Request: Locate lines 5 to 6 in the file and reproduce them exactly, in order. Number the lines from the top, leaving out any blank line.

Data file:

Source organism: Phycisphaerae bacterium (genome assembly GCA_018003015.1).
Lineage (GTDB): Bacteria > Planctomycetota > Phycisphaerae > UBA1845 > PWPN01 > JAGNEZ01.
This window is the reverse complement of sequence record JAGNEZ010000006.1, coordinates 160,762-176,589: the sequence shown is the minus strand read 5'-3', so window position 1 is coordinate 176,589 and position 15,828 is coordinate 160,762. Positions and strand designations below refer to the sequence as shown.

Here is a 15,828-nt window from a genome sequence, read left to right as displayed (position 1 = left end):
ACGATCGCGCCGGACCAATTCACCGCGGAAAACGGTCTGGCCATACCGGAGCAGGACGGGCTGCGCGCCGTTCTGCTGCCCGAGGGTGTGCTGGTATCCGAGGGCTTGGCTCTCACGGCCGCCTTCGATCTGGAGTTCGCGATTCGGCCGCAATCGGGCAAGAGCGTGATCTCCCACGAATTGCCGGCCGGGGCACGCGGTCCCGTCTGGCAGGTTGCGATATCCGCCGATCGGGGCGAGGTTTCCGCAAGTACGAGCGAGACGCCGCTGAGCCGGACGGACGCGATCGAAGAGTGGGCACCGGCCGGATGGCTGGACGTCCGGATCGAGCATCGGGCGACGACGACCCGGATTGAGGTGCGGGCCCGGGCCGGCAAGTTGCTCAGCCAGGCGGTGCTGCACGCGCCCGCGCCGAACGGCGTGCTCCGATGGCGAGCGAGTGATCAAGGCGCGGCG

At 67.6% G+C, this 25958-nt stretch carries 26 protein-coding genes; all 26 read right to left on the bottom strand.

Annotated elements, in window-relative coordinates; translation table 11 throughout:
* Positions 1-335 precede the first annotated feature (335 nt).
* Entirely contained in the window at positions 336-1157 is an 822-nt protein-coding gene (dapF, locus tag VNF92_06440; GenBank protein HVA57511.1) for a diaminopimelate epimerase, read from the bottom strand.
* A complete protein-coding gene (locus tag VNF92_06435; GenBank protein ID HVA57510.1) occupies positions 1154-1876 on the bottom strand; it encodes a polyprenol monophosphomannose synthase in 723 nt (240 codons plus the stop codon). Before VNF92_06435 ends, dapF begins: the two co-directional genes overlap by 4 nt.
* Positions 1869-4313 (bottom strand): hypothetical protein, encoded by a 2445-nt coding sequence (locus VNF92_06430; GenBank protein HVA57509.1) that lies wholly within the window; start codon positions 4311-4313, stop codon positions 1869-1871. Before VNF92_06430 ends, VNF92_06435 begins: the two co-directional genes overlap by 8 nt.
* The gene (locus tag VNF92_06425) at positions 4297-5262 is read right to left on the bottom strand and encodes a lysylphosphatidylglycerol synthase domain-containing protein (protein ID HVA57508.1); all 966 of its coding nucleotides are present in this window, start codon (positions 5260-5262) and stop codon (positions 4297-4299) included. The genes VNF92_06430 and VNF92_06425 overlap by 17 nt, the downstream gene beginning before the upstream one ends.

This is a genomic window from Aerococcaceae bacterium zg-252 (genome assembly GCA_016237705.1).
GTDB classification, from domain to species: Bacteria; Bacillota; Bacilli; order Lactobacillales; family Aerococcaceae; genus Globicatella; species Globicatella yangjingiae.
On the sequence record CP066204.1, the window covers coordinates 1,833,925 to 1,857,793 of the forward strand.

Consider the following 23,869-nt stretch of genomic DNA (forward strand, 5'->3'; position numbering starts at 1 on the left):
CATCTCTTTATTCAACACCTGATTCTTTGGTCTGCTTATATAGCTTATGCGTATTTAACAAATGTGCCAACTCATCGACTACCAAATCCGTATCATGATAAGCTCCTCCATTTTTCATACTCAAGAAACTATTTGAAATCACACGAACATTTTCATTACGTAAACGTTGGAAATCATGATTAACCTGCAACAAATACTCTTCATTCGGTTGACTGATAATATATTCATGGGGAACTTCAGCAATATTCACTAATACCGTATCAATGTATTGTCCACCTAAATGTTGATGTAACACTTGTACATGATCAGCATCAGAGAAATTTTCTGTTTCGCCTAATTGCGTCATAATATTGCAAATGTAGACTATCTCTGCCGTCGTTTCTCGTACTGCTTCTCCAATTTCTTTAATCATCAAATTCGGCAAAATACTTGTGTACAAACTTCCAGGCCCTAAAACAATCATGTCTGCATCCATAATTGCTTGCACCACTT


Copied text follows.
ACGATCGCGCCGGACCAATTCACCGCGGAAAACGGTCTGGCCATACCGGAGCAGGACGGGCTGCGCGCCGTTCTGCTGCCCGAGGGTGTGCTGGTATCCGAGGGCTTGGCTCTCACGGCCGCCTTCGATCTGGAGTTCGCGATTCGGCCGCAATCGGGCAAGAGCGTGATCTCCCACGAATTGCCGGCCGGGGCACGCGGTCCCGTCTGGCAGGTTGCGATATCCGCCGATCGGGGCGAGGTTTCCGCAAGTACGAGCGAGACGCCGCTGAGCCGGACGGACGCGATCGAAGAGTGGGCACCGGCCGGATGGCTGGACGTCCGGATCGAGCATCGGGCGACGACGACCCGGATTGAGGTGCGGGCCCGGGCCGGCAAGTTGCTCAGCCAGGCGGTGCTGCACGCGCCCGCGCCGAACGGCGTGCTCCGATGGCGAGCGAGTGATCAAGGCGCGGCG

At 67.6% G+C, this 25958-nt stretch carries 26 protein-coding genes; all 26 read right to left on the bottom strand.